There’s no need to look beyond the headlines this month: both the jobs report and the unemployment numbers for May are telling the same grim story. A pathetic 54,000 new jobs were created last month — that’s significantly below the pace needed just to keep up with population growth — and unemployment went up, to a gruesome 9.1%.
Statistically speaking, both of these numbers are flat. But flat is, obviously, not remotely good enough in an economy where all stimulus — both fiscal and monetary — is coming to an end and where the single most important indicator of whether we’re successfully recovering from the Great Recession is in the employment figures.
If you do want to go beyond the headlines, things look if anything even worse: the average duration of unemployment, for instance, just hit another new record at 39.7 weeks; a full 44% of all unemployed people have now been jobless for more than six months. And on top of that, it turns out that the government’s statisticians were overly optimistic for the past couple of months: the payrolls numbers for March and April were revised downwards by 39,000 jobs.
We can’t even kid ourselves that these numbers are tornado-related: the Labor Department explicitly says that it has found “no clear impact of the disasters on the national employment and unemployment data for May.”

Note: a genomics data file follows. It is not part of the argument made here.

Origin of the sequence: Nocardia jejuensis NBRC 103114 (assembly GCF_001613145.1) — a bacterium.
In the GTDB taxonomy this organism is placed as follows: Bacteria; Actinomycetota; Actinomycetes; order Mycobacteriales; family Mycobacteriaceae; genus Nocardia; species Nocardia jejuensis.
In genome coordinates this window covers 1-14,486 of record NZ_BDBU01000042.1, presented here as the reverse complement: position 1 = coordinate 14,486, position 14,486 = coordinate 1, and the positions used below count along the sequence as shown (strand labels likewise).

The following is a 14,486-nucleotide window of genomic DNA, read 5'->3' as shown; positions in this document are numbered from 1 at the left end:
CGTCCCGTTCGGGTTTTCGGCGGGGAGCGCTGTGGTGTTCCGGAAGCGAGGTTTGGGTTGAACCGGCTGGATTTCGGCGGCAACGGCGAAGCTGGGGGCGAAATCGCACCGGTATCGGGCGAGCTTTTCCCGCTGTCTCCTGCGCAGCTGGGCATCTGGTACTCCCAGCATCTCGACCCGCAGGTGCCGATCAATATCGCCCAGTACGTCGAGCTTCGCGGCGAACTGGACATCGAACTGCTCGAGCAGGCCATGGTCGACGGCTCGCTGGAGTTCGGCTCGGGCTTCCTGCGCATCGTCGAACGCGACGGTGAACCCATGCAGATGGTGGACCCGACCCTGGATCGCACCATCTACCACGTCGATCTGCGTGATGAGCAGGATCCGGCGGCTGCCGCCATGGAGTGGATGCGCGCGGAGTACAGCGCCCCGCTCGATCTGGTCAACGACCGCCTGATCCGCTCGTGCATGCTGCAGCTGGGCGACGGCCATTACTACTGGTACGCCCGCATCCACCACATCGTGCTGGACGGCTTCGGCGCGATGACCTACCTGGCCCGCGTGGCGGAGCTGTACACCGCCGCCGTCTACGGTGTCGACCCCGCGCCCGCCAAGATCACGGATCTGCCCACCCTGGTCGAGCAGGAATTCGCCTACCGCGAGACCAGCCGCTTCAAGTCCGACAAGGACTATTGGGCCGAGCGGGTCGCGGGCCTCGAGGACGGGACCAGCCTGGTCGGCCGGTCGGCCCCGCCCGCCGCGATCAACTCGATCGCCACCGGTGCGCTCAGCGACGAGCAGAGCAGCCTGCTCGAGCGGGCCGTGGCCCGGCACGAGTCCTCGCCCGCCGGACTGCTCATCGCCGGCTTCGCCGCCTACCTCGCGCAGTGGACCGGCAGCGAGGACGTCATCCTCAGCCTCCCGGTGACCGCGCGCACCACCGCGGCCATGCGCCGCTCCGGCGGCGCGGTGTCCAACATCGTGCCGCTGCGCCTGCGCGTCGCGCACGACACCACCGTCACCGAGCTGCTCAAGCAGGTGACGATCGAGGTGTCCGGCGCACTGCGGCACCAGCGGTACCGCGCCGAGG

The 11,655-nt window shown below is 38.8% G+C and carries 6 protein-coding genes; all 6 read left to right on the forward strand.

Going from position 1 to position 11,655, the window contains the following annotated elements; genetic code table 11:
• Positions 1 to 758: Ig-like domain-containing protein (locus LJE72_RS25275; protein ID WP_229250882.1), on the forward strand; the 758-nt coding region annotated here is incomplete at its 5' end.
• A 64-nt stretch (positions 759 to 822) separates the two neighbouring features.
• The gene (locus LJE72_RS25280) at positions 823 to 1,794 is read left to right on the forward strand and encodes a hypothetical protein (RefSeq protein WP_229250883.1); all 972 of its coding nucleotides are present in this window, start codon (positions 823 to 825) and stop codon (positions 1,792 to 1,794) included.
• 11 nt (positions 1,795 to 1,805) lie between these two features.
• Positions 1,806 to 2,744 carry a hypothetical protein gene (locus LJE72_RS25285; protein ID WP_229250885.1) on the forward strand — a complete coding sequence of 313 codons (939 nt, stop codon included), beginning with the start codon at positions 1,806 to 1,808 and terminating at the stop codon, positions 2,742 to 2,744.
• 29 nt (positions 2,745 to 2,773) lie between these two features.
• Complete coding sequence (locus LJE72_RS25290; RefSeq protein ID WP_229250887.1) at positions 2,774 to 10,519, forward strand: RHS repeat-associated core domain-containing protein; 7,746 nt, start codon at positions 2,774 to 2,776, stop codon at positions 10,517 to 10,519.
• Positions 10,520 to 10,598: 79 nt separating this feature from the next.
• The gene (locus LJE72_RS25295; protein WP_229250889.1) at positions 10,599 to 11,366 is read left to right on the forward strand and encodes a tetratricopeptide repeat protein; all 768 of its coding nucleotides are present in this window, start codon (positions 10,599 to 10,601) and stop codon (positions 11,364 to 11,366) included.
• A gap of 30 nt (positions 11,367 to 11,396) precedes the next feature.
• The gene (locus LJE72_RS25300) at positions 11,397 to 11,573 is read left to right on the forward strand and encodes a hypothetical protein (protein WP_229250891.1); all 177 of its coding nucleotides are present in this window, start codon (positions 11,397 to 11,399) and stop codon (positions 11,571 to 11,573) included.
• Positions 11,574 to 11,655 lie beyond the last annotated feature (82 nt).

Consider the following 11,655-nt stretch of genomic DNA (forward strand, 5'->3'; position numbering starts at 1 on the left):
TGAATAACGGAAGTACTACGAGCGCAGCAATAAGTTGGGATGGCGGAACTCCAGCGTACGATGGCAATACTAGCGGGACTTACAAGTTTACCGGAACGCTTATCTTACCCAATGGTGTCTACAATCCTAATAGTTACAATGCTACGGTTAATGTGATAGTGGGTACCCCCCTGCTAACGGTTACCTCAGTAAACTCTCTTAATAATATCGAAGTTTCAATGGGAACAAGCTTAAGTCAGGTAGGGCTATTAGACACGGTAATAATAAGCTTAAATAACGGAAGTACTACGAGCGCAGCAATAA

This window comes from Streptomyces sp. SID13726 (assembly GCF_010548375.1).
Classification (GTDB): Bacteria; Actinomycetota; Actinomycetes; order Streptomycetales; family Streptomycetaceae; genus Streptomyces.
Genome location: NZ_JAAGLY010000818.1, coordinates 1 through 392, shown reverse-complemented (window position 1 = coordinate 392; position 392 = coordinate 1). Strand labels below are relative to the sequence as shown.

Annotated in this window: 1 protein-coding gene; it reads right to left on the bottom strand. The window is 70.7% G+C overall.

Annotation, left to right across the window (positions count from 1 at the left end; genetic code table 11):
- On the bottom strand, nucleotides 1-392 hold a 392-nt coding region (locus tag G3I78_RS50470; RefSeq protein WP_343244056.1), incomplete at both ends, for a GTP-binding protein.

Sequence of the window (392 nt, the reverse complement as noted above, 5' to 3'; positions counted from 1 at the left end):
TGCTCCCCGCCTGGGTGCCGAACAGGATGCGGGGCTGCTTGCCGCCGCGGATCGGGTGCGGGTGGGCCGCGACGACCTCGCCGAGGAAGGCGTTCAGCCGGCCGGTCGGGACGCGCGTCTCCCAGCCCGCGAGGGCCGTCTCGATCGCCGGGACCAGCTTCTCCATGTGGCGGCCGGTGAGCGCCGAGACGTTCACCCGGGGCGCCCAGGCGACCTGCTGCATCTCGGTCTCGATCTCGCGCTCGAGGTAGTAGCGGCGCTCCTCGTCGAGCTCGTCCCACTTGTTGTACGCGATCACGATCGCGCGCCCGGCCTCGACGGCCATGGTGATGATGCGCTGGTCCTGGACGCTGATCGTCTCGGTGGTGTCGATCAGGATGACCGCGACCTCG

The only tiny possible chink of light here is that these numbers are so bad that they might persuade bickering politicians on Capitol Hill to stop playing stupid games with the debt ceiling and start concentrating on important matters. Oh, who am I kidding: we’re in election season now. Nothing is going to happen, in terms of remotely important legislation, until 2013, for risk that Obama might be able to take credit for it.
Which means that we’re back in the hands of Ben Bernanke and the Federal Reserve Board. As QE2 comes to an end, that’s not a comforting thought.